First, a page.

I have been searching the words to write this piece much of last night. I still have not found them, but I promised myself I would write something. And yet how could one be expected to make sense of a father and son murdered on the way to a Shabbat Chatan days before his daughter’s/sister’s wedding. How does one make sense of two beloved residents of Kiryat Arba, father, husband, and teacher and his son, a Magen David Adom volunteer, looking forward to accomplishing so much in his life, both gunned down in front of their family?
I could try to reiterate that these murders are due to the fact that the government deals lightly with an enemy population squatting in our midst. I can point out that many of these terror cells drive freely throughout Judea and Samaria. The government seems far more interested in being perceived as “moral” rather than protecting its citizens. Despite the veracity of the above points they do little to connect us to the events that have transpired.
For me, the most recent murders are far more personal, too personal now to draw in the necessary government rebuke. That is for another article.
You see Rav Yaakov was our first grader’s rebbe. He was the first person he and his friends saw when they got to school. Every day, since the start of the year, Rav Yaakov has been there. He was their first rebbe. He was their first teacher of Torah.
Recently, I went to a school event and when my son saw his rav, his face beamed and made sure to bring me over to him. Rav Yaakov shook my hand, said hello, and gave me a smile that stayed with me. His smile was filled with that simple joy, which is timeless. It was that joy of Torah and mitzvot that he transmitted to his students.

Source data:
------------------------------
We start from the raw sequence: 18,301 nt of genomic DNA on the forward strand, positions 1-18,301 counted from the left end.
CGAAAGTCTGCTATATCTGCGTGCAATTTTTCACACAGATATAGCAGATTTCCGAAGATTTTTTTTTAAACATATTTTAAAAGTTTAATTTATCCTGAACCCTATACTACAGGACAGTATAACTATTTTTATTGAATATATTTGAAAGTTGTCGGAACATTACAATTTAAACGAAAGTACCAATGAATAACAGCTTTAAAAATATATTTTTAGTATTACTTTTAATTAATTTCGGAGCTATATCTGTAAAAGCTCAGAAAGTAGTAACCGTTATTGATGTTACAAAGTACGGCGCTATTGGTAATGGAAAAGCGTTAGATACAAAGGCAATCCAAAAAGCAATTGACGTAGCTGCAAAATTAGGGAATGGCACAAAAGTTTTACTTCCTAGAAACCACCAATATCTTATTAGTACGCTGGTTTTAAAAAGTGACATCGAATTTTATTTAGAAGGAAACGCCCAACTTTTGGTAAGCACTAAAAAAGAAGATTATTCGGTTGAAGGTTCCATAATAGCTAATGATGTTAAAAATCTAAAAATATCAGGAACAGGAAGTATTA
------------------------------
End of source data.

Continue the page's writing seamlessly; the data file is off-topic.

So how do you tell your son that he will never see his rebbe again? How do you tell your 1st grader that Arab murderers gunned his rabbi and son down for no other reason than because they are Jewish?
Our son heard the news from us last night and processed it. In many ways, kids are more resilient than we are. “Who is going to be there tomorrow?” he asked my wife. Our older son seemed to wonder the same thing. Rav Yaakov taught him two classes a week as well. The three of us decided to learn together. That was what Rav Yaakov would want us to do. We picked this week’s Torah portion to learn.
“And Yaakov left Beer Sheva…” it began. Yaakov left. Rashi tells us that when a tzaddik leaves a place the people feel his absence.
Rav Yaakov Litman: father, husband, and yes, rebbe to countless students, has left us, but despite his leaving his presence will remain with us forever.
Originally published here